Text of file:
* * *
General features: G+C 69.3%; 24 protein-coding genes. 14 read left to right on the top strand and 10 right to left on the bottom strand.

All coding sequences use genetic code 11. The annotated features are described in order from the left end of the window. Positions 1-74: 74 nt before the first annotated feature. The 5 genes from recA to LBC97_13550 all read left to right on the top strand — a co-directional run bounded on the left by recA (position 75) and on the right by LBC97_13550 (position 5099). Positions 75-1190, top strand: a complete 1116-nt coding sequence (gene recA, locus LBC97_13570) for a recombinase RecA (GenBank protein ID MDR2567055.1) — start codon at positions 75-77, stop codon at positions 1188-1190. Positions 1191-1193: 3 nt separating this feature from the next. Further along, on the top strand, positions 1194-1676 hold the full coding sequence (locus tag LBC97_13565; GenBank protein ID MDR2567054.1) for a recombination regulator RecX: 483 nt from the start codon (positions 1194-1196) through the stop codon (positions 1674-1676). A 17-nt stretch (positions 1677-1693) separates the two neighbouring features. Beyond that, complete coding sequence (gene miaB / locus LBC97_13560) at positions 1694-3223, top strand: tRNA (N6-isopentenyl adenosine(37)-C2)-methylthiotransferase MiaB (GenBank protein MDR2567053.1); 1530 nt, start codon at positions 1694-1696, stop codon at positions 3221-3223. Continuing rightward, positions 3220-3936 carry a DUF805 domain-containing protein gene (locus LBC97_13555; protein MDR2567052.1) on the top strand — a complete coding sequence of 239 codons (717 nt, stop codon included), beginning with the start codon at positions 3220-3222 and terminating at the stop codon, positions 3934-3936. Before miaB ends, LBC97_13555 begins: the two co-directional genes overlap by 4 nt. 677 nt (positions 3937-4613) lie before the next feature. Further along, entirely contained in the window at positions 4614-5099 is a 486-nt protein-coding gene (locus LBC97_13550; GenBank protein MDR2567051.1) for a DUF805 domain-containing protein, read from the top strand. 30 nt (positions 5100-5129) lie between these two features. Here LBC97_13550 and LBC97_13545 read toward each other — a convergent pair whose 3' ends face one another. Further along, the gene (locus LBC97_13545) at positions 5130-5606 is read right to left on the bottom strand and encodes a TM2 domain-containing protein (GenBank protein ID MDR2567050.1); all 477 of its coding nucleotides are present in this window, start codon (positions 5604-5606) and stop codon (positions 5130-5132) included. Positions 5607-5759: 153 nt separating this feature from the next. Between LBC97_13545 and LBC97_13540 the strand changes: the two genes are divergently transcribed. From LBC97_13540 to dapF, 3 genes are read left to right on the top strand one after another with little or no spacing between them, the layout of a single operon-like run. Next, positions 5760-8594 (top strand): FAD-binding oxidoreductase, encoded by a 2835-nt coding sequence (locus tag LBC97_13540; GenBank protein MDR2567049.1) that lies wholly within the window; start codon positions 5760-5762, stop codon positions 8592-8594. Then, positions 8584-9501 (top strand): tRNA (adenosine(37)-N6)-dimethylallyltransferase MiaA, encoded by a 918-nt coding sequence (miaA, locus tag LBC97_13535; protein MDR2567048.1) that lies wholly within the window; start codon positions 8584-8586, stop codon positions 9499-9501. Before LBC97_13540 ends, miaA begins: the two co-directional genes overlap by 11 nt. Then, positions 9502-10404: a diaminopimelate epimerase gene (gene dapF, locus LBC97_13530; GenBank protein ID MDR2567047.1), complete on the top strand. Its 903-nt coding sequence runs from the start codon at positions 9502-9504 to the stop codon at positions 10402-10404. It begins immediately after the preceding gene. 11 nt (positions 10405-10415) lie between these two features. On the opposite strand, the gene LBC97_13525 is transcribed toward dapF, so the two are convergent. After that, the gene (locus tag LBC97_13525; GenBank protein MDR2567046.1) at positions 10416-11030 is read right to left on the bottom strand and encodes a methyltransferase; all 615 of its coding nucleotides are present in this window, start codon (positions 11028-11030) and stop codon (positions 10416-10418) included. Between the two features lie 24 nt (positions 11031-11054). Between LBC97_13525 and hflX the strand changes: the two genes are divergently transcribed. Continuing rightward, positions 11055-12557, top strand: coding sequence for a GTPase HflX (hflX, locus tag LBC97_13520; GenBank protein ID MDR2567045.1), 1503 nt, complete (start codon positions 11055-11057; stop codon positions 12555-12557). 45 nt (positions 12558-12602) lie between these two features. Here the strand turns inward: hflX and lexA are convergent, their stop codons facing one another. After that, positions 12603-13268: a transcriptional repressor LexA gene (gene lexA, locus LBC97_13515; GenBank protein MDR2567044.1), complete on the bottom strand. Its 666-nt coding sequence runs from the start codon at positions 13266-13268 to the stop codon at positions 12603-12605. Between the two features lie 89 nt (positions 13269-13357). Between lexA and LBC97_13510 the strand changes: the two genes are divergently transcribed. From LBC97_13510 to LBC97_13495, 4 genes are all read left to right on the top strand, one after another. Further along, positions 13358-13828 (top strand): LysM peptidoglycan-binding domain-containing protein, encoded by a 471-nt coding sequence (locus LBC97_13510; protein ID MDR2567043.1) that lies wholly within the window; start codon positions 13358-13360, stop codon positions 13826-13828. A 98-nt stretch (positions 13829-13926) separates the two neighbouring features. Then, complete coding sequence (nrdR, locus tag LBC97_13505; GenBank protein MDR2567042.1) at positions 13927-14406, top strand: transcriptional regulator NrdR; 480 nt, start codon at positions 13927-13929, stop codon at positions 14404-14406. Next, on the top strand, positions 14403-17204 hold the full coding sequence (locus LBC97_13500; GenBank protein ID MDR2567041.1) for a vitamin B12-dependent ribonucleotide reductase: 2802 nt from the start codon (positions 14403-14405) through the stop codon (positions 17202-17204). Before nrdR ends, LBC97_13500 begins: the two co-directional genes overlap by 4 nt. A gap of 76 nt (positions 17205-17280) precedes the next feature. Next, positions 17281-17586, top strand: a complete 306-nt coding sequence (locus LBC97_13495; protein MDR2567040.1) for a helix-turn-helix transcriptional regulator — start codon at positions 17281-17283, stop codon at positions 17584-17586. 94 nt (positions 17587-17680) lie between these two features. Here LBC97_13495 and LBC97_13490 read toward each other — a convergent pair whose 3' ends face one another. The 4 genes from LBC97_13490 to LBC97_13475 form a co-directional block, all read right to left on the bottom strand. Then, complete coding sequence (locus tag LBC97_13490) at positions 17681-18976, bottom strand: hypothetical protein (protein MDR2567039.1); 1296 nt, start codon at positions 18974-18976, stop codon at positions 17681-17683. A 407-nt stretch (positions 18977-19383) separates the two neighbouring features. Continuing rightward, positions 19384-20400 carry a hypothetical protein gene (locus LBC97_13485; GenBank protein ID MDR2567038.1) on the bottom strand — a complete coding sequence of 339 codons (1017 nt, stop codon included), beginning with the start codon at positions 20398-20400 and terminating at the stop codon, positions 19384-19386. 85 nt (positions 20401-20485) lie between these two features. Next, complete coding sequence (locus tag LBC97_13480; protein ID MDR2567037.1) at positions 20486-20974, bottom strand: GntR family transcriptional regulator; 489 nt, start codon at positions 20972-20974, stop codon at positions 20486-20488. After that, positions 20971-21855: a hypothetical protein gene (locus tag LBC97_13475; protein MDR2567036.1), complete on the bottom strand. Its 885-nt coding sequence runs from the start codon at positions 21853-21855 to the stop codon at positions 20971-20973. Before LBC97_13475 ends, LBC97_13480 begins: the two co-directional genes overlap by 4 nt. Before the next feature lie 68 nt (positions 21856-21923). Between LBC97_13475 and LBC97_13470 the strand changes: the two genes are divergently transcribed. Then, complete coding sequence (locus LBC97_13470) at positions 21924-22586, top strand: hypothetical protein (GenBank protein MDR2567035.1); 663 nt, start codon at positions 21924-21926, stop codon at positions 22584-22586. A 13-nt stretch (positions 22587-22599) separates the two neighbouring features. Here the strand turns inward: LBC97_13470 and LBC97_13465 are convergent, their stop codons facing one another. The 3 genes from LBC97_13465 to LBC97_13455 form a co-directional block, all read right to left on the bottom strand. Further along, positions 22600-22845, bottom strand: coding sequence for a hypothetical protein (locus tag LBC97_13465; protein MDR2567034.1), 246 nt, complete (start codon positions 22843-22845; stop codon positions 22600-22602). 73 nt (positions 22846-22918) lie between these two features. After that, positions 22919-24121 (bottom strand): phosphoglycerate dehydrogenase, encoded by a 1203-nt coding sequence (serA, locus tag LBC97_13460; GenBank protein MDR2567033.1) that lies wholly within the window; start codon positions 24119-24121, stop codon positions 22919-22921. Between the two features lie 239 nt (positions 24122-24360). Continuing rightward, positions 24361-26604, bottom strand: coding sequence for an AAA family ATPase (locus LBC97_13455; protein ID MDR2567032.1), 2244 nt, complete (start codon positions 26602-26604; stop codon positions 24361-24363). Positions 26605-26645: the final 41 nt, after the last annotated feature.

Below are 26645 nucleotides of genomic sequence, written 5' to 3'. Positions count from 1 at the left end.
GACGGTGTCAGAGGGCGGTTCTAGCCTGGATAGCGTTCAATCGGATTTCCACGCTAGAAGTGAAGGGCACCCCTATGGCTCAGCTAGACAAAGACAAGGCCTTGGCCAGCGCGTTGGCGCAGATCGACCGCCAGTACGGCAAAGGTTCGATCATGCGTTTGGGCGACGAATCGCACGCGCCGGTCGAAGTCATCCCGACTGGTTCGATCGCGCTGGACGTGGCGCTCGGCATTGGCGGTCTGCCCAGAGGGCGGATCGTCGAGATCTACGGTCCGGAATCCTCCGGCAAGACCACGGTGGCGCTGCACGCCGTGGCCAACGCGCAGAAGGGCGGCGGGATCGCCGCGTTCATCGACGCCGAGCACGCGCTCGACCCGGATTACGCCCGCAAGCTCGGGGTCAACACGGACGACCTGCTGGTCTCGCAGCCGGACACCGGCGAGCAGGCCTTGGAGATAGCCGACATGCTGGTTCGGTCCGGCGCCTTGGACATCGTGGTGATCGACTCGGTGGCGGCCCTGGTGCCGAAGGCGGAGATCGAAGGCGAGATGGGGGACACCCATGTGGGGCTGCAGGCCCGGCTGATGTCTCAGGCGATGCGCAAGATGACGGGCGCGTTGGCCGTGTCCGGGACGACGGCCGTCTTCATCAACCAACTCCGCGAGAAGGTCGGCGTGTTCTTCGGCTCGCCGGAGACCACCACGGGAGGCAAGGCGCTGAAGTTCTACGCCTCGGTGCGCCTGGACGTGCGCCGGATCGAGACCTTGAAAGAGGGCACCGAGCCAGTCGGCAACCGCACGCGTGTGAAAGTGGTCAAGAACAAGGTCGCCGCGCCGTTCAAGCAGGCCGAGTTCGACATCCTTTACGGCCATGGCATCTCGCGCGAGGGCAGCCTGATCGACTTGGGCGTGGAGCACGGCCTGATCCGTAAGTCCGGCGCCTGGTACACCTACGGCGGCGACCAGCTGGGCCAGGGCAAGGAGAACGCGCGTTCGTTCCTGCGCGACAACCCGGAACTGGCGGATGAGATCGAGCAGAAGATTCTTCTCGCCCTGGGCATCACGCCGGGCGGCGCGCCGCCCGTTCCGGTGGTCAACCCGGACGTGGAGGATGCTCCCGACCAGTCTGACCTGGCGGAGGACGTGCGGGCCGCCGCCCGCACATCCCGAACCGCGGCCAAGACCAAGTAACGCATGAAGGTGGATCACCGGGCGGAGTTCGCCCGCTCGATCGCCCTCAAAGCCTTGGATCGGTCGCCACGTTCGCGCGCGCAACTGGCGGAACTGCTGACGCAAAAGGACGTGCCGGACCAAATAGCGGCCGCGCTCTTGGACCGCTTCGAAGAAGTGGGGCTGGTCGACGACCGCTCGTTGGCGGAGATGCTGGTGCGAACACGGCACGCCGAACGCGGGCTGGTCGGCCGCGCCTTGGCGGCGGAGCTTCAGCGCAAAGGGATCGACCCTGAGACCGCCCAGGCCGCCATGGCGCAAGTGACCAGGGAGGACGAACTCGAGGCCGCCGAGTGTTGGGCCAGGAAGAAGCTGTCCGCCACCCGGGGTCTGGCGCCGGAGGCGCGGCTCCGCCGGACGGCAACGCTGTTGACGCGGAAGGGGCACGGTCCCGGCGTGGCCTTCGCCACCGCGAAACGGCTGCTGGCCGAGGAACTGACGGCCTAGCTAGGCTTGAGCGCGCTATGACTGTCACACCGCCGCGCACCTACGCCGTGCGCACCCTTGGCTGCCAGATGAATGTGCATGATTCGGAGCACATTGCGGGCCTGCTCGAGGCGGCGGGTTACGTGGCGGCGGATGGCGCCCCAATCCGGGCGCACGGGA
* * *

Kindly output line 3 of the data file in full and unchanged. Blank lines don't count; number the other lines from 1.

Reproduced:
Below are 26645 nucleotides of genomic sequence, written 5' to 3'. Positions count from 1 at the left end.